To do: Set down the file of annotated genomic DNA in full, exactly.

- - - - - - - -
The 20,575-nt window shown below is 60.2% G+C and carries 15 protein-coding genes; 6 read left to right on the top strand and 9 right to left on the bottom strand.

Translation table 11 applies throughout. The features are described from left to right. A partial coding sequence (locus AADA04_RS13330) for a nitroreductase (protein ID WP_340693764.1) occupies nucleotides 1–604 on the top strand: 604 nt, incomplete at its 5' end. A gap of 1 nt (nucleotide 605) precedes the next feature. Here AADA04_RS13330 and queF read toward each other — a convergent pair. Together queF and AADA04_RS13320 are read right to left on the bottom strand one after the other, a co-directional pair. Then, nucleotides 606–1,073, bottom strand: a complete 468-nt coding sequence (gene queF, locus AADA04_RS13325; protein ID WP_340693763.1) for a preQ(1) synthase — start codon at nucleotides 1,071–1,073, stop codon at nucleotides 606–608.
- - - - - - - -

The 20,575-nt window shown below is 60.2% G+C and carries 15 protein-coding genes; 6 read left to right on the top strand and 9 right to left on the bottom strand.

Translation table 11 applies throughout. The features are described from left to right. A partial coding sequence (locus AADA04_RS13330) for a nitroreductase (protein ID WP_340693764.1) occupies nucleotides 1–604 on the top strand: 604 nt, incomplete at its 5' end. A gap of 1 nt (nucleotide 605) precedes the next feature. Here AADA04_RS13330 and queF read toward each other — a convergent pair. Together queF and AADA04_RS13320 are read right to left on the bottom strand one after the other, a co-directional pair. Then, nucleotides 606–1,073, bottom strand: a complete 468-nt coding sequence (gene queF, locus AADA04_RS13325; protein ID WP_340693763.1) for a preQ(1) synthase — start codon at nucleotides 1,071–1,073, stop codon at nucleotides 606–608.